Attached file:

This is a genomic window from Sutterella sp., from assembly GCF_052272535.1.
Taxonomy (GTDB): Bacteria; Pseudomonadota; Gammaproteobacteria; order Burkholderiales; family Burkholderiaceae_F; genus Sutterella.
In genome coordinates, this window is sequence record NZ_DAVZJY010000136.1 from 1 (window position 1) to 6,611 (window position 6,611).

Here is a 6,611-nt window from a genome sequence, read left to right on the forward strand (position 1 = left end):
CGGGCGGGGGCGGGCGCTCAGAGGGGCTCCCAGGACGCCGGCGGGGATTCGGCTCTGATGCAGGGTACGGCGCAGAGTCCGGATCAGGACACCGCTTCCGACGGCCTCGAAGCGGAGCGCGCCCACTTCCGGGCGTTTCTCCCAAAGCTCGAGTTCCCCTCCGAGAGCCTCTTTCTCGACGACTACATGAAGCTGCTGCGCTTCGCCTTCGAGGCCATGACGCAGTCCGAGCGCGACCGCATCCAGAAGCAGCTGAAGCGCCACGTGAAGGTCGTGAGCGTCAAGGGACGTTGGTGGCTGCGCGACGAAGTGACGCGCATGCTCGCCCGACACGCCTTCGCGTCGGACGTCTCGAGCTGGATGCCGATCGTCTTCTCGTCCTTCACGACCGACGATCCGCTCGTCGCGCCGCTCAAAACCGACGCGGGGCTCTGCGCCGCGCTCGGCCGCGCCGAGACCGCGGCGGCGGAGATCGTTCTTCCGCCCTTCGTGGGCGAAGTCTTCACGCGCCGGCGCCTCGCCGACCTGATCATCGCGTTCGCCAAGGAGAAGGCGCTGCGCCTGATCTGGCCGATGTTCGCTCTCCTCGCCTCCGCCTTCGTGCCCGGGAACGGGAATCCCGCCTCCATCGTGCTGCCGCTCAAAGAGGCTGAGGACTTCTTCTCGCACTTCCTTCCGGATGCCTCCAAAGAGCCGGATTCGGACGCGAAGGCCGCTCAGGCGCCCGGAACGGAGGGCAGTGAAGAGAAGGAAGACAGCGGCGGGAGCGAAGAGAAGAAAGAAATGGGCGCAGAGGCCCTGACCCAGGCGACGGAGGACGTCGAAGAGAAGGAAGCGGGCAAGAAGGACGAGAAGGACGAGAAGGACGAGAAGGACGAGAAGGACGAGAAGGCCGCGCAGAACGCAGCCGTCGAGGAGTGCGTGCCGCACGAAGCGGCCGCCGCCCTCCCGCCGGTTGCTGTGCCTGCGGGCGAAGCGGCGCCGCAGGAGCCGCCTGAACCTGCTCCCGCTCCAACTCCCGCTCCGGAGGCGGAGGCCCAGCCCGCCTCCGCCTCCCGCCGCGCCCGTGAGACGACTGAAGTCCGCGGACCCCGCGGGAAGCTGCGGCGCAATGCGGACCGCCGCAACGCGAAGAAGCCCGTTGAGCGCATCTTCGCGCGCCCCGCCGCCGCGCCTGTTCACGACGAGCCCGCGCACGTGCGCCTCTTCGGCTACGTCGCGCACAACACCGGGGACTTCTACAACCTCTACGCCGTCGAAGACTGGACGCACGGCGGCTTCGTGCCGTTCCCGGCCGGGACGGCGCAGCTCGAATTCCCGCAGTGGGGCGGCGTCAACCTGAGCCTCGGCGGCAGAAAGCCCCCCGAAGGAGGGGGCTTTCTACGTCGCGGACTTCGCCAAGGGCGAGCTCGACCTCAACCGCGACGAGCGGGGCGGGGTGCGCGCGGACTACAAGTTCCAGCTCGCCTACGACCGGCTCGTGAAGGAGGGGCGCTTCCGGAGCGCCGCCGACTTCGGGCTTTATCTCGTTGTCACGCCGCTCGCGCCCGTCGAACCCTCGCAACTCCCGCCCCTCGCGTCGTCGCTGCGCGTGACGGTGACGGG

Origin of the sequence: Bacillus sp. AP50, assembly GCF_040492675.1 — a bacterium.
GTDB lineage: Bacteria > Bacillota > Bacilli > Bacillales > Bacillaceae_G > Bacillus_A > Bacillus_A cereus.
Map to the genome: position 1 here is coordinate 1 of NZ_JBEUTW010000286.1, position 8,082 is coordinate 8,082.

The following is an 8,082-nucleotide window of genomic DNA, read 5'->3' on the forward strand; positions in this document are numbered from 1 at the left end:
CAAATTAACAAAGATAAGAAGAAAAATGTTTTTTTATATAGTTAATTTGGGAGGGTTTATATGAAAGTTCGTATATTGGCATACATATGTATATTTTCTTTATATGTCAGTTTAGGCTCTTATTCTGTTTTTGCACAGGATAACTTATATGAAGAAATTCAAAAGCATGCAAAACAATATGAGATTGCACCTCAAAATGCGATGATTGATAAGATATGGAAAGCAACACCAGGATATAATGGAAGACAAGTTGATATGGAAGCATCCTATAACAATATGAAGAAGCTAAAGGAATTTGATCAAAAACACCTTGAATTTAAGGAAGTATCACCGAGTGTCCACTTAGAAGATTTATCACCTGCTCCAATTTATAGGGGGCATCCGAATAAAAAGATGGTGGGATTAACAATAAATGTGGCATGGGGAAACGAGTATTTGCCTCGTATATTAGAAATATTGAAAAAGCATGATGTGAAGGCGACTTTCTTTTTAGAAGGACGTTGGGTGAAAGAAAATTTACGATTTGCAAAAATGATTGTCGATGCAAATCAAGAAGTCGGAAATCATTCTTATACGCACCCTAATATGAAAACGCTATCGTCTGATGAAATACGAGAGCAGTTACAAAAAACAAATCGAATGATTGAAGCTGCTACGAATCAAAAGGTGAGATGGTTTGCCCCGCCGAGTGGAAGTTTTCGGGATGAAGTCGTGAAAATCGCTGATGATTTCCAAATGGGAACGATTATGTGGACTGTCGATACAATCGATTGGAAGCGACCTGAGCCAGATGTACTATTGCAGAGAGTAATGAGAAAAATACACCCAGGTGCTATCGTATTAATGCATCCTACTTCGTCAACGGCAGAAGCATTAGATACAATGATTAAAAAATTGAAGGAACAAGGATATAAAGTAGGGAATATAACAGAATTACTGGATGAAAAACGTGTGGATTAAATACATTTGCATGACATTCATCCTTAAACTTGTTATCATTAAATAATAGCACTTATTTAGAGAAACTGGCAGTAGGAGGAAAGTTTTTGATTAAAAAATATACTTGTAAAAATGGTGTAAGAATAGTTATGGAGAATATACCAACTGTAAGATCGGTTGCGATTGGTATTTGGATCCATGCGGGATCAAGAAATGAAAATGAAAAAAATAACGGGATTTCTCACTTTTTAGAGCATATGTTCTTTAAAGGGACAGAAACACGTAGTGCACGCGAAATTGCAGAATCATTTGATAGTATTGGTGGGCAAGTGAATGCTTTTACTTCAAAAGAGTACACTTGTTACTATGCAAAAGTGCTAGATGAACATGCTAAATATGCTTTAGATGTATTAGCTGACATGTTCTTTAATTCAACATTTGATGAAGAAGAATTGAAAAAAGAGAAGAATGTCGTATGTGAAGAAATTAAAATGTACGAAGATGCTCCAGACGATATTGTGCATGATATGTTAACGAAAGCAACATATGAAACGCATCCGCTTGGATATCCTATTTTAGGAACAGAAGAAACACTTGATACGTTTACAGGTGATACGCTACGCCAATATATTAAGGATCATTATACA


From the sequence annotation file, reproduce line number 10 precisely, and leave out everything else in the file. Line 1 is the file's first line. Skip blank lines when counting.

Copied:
CAAATTAACAAAGATAAGAAGAAAAATGTTTTTTTATATAGTTAATTTGGGAGGGTTTATATGAAAGTTCGTATATTGGCATACATATGTATATTTTCTTTATATGTCAGTTTAGGCTCTTATTCTGTTTTTGCACAGGATAACTTATATGAAGAAATTCAAAAGCATGCAAAACAATATGAGATTGCACCTCAAAATGCGATGATTGATAAGATATGGAAAGCAACACCAGGATATAATGGAAGACAAGTTGATATGGAAGCATCCTATAACAATATGAAGAAGCTAAAGGAATTTGATCAAAAACACCTTGAATTTAAGGAAGTATCACCGAGTGTCCACTTAGAAGATTTATCACCTGCTCCAATTTATAGGGGGCATCCGAATAAAAAGATGGTGGGATTAACAATAAATGTGGCATGGGGAAACGAGTATTTGCCTCGTATATTAGAAATATTGAAAAAGCATGATGTGAAGGCGACTTTCTTTTTAGAAGGACGTTGGGTGAAAGAAAATTTACGATTTGCAAAAATGATTGTCGATGCAAATCAAGAAGTCGGAAATCATTCTTATACGCACCCTAATATGAAAACGCTATCGTCTGATGAAATACGAGAGCAGTTACAAAAAACAAATCGAATGATTGAAGCTGCTACGAATCAAAAGGTGAGATGGTTTGCCCCGCCGAGTGGAAGTTTTCGGGATGAAGTCGTGAAAATCGCTGATGATTTCCAAATGGGAACGATTATGTGGACTGTCGATACAATCGATTGGAAGCGACCTGAGCCAGATGTACTATTGCAGAGAGTAATGAGAAAAATACACCCAGGTGCTATCGTATTAATGCATCCTACTTCGTCAACGGCAGAAGCATTAGATACAATGATTAAAAAATTGAAGGAACAAGGATATAAAGTAGGGAATATAACAGAATTACTGGATGAAAAACGTGTGGATTAAATACATTTGCATGACATTCATCCTTAAACTTGTTATCATTAAATAATAGCACTTATTTAGAGAAACTGGCAGTAGGAGGAAAGTTTTTGATTAAAAAATATACTTGTAAAAATGGTGTAAGAATAGTTATGGAGAATATACCAACTGTAAGATCGGTTGCGATTGGTATTTGGATCCATGCGGGATCAAGAAATGAAAATGAAAAAAATAACGGGATTTCTCACTTTTTAGAGCATATGTTCTTTAAAGGGACAGAAACACGTAGTGCACGCGAAATTGCAGAATCATTTGATAGTATTGGTGGGCAAGTGAATGCTTTTACTTCAAAAGAGTACACTTGTTACTATGCAAAAGTGCTAGATGAACATGCTAAATATGCTTTAGATGTATTAGCTGACATGTTCTTTAATTCAACATTTGATGAAGAAGAATTGAAAAAAGAGAAGAATGTCGTATGTGAAGAAATTAAAATGTACGAAGATGCTCCAGACGATATTGTGCATGATATGTTAACGAAAGCAACATATGAAACGCATCCGCTTGGATATCCTATTTTAGGAACAGAAGAAACACTTGATACGTTTACAGGTGATACGCTACGCCAATATATTAAGGATCATTATACA